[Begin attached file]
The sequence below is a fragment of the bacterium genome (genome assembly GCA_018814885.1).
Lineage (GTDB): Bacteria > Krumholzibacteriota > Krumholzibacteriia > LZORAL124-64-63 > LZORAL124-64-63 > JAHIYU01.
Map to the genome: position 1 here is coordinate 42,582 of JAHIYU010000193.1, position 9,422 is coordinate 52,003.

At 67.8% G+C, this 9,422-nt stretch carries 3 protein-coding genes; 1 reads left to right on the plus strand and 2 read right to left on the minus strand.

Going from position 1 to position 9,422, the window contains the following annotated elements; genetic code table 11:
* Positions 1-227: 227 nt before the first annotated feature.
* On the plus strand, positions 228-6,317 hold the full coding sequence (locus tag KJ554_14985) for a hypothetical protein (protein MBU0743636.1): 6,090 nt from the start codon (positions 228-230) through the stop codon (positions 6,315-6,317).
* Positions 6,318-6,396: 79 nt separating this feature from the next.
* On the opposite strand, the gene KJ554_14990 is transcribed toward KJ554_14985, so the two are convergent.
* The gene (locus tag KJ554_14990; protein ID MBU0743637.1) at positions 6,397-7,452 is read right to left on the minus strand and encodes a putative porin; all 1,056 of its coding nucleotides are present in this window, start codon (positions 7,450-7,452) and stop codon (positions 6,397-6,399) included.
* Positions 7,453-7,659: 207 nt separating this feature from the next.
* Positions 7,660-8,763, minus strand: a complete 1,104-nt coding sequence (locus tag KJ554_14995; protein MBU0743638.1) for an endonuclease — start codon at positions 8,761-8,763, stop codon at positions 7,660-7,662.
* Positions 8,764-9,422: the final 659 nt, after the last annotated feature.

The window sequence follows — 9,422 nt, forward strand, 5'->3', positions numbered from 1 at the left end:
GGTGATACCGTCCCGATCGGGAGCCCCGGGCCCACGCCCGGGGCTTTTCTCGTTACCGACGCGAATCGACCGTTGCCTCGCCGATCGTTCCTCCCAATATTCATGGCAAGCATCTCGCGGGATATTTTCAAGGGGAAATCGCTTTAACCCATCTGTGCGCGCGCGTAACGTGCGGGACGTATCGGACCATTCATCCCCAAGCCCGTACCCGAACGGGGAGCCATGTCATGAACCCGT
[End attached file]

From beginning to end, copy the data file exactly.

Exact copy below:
The sequence below is a fragment of the bacterium genome (genome assembly GCA_018814885.1).
Lineage (GTDB): Bacteria > Krumholzibacteriota > Krumholzibacteriia > LZORAL124-64-63 > LZORAL124-64-63 > JAHIYU01.
Map to the genome: position 1 here is coordinate 42,582 of JAHIYU010000193.1, position 9,422 is coordinate 52,003.

At 67.8% G+C, this 9,422-nt stretch carries 3 protein-coding genes; 1 reads left to right on the plus strand and 2 read right to left on the minus strand.

Going from position 1 to position 9,422, the window contains the following annotated elements; genetic code table 11:
* Positions 1-227: 227 nt before the first annotated feature.
* On the plus strand, positions 228-6,317 hold the full coding sequence (locus tag KJ554_14985) for a hypothetical protein (protein MBU0743636.1): 6,090 nt from the start codon (positions 228-230) through the stop codon (positions 6,315-6,317).
* Positions 6,318-6,396: 79 nt separating this feature from the next.
* On the opposite strand, the gene KJ554_14990 is transcribed toward KJ554_14985, so the two are convergent.
* The gene (locus tag KJ554_14990; protein ID MBU0743637.1) at positions 6,397-7,452 is read right to left on the minus strand and encodes a putative porin; all 1,056 of its coding nucleotides are present in this window, start codon (positions 7,450-7,452) and stop codon (positions 6,397-6,399) included.
* Positions 7,453-7,659: 207 nt separating this feature from the next.
* Positions 7,660-8,763, minus strand: a complete 1,104-nt coding sequence (locus tag KJ554_14995; protein MBU0743638.1) for an endonuclease — start codon at positions 8,761-8,763, stop codon at positions 7,660-7,662.
* Positions 8,764-9,422: the final 659 nt, after the last annotated feature.

The window sequence follows — 9,422 nt, forward strand, 5'->3', positions numbered from 1 at the left end:
GGTGATACCGTCCCGATCGGGAGCCCCGGGCCCACGCCCGGGGCTTTTCTCGTTACCGACGCGAATCGACCGTTGCCTCGCCGATCGTTCCTCCCAATATTCATGGCAAGCATCTCGCGGGATATTTTCAAGGGGAAATCGCTTTAACCCATCTGTGCGCGCGCGTAACGTGCGGGACGTATCGGACCATTCATCCCCAAGCCCGTACCCGAACGGGGAGCCATGTCATGAACCCGT